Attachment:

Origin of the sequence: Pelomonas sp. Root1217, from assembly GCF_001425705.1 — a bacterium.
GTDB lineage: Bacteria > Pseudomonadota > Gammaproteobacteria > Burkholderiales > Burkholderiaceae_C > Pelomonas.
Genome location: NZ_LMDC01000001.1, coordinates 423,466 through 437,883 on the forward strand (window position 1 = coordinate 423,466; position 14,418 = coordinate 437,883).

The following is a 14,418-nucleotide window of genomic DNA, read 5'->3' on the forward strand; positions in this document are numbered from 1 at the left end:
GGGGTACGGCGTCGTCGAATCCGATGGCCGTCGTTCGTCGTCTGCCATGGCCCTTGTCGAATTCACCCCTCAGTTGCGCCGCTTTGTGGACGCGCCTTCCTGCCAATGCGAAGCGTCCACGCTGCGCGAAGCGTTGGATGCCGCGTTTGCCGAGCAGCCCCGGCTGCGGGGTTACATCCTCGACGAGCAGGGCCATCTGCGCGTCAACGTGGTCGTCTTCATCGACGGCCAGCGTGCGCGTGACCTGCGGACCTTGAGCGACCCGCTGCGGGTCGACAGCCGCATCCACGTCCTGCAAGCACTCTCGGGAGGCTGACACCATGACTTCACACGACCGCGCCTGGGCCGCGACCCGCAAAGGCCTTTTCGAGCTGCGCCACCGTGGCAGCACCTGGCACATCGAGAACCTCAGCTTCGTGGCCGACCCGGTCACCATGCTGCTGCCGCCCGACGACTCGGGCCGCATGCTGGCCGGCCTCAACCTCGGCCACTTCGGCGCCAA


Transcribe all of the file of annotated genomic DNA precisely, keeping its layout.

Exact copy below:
Origin of the sequence: Pelomonas sp. Root1217, from assembly GCF_001425705.1 — a bacterium.
GTDB lineage: Bacteria > Pseudomonadota > Gammaproteobacteria > Burkholderiales > Burkholderiaceae_C > Pelomonas.
Genome location: NZ_LMDC01000001.1, coordinates 423,466 through 437,883 on the forward strand (window position 1 = coordinate 423,466; position 14,418 = coordinate 437,883).

The following is a 14,418-nucleotide window of genomic DNA, read 5'->3' on the forward strand; positions in this document are numbered from 1 at the left end:
GGGGTACGGCGTCGTCGAATCCGATGGCCGTCGTTCGTCGTCTGCCATGGCCCTTGTCGAATTCACCCCTCAGTTGCGCCGCTTTGTGGACGCGCCTTCCTGCCAATGCGAAGCGTCCACGCTGCGCGAAGCGTTGGATGCCGCGTTTGCCGAGCAGCCCCGGCTGCGGGGTTACATCCTCGACGAGCAGGGCCATCTGCGCGTCAACGTGGTCGTCTTCATCGACGGCCAGCGTGCGCGTGACCTGCGGACCTTGAGCGACCCGCTGCGGGTCGACAGCCGCATCCACGTCCTGCAAGCACTCTCGGGAGGCTGACACCATGACTTCACACGACCGCGCCTGGGCCGCGACCCGCAAAGGCCTTTTCGAGCTGCGCCACCGTGGCAGCACCTGGCACATCGAGAACCTCAGCTTCGTGGCCGACCCGGTCACCATGCTGCTGCCGCCCGACGACTCGGGCCGCATGCTGGCCGGCCTCAACCTCGGCCACTTCGGCGCCAA